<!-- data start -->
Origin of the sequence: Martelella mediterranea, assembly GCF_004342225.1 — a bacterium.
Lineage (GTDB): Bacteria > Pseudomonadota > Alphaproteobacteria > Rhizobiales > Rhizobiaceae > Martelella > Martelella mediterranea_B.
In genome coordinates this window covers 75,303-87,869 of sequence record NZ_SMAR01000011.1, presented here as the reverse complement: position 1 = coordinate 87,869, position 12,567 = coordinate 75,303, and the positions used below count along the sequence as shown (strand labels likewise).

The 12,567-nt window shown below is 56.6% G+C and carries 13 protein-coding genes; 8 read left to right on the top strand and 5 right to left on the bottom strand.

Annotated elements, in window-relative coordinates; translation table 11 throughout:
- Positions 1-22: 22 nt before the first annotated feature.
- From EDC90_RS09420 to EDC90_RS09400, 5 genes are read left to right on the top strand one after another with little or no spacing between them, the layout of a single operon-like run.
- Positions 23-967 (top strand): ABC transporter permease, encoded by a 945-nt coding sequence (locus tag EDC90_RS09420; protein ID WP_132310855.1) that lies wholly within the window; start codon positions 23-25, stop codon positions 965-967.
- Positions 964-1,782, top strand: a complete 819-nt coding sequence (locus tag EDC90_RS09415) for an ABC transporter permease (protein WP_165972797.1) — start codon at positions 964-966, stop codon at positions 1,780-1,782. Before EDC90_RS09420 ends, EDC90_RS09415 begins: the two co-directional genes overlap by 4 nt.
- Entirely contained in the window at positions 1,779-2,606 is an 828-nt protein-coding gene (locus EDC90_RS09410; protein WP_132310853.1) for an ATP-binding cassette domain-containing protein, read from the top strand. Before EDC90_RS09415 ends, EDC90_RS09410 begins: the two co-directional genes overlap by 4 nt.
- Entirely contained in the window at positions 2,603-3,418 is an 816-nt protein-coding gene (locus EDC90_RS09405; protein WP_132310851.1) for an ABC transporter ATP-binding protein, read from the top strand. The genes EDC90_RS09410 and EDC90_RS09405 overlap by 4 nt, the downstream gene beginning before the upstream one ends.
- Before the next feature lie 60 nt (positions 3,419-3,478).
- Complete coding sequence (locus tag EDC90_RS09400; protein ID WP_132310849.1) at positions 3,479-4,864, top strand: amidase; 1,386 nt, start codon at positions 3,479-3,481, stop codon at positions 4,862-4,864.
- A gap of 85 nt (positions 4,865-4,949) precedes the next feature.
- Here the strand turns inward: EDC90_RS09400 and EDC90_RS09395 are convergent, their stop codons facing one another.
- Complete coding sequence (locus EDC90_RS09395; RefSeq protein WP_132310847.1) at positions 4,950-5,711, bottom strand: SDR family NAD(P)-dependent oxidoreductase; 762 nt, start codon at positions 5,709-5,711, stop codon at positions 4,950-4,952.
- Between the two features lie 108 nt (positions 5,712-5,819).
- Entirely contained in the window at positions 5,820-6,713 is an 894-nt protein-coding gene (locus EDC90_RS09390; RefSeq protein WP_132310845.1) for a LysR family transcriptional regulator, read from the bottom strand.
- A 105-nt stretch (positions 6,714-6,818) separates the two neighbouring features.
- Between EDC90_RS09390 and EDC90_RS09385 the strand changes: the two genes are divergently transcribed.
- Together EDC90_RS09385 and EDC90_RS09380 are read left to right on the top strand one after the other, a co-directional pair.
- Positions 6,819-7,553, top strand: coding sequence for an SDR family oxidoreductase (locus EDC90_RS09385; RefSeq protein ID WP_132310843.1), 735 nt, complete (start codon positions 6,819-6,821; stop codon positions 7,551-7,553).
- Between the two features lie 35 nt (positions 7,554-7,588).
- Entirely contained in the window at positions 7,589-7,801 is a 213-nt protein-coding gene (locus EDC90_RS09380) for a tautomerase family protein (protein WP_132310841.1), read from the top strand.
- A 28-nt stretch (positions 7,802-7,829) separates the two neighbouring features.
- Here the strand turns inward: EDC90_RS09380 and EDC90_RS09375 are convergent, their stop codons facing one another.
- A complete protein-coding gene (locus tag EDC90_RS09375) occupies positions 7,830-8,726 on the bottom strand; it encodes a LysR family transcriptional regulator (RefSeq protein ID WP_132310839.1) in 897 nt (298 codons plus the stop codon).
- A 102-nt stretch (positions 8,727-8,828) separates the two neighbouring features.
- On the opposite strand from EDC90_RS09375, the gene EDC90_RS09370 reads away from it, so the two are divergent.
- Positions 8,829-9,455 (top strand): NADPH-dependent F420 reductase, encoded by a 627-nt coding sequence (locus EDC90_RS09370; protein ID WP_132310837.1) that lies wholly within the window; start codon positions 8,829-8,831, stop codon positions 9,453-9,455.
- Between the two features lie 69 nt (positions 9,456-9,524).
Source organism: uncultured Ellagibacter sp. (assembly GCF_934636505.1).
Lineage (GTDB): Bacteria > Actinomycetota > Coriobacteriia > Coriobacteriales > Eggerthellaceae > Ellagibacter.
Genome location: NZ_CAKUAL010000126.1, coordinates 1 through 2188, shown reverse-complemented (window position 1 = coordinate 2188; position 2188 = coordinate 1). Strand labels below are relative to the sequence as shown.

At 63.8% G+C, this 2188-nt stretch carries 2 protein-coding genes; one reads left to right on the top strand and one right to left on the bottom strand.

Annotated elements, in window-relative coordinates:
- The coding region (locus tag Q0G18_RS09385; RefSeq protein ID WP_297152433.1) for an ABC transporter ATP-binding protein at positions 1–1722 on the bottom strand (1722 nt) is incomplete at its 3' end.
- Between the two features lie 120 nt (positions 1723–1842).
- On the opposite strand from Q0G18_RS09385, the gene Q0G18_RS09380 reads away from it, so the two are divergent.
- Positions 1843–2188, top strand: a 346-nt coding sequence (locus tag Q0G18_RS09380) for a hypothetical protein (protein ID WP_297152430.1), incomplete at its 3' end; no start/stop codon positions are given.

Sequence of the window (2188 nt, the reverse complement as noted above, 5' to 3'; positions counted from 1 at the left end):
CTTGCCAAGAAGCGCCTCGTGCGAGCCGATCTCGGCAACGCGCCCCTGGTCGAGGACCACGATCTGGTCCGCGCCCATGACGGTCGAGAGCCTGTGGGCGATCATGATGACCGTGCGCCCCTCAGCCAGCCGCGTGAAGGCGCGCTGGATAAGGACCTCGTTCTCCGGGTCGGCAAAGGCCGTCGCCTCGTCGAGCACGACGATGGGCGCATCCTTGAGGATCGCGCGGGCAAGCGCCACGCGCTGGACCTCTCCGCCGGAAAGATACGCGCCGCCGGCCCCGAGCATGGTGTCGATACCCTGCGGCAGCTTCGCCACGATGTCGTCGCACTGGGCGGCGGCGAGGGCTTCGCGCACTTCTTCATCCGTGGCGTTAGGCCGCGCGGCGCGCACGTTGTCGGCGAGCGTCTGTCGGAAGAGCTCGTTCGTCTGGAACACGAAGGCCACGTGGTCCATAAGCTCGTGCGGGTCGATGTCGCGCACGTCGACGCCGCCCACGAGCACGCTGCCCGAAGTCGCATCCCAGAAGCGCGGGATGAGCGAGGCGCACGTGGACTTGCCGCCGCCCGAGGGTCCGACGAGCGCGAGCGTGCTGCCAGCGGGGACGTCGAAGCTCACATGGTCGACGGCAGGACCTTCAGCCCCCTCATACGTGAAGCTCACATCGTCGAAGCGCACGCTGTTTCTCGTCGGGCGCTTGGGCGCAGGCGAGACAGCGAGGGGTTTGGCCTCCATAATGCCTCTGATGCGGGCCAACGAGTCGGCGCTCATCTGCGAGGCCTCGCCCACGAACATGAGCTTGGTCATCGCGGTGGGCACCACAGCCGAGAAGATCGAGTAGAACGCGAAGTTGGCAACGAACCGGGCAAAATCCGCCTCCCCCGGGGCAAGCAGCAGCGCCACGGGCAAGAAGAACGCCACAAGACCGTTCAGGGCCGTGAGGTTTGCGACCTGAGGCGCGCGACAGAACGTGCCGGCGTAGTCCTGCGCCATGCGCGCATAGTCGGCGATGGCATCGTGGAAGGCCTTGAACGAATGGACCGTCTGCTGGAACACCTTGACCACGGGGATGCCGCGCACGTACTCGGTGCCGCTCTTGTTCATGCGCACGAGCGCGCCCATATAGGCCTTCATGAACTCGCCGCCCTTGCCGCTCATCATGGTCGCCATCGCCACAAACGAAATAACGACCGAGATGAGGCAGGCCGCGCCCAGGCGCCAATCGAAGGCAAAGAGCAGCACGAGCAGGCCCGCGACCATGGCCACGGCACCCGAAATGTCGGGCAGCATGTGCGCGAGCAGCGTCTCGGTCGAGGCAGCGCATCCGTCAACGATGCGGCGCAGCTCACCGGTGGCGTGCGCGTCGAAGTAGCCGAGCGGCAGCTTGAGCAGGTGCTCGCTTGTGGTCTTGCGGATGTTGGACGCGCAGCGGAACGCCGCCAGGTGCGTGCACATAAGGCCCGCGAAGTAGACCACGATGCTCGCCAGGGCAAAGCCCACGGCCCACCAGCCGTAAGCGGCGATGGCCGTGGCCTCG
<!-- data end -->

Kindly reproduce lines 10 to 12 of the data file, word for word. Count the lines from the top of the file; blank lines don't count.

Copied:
- Entirely contained in the window at positions 1,779-2,606 is an 828-nt protein-coding gene (locus EDC90_RS09410; protein WP_132310853.1) for an ATP-binding cassette domain-containing protein, read from the top strand. Before EDC90_RS09415 ends, EDC90_RS09410 begins: the two co-directional genes overlap by 4 nt.
- Entirely contained in the window at positions 2,603-3,418 is an 816-nt protein-coding gene (locus EDC90_RS09405; protein WP_132310851.1) for an ABC transporter ATP-binding protein, read from the top strand. The genes EDC90_RS09410 and EDC90_RS09405 overlap by 4 nt, the downstream gene beginning before the upstream one ends.
- Before the next feature lie 60 nt (positions 3,419-3,478).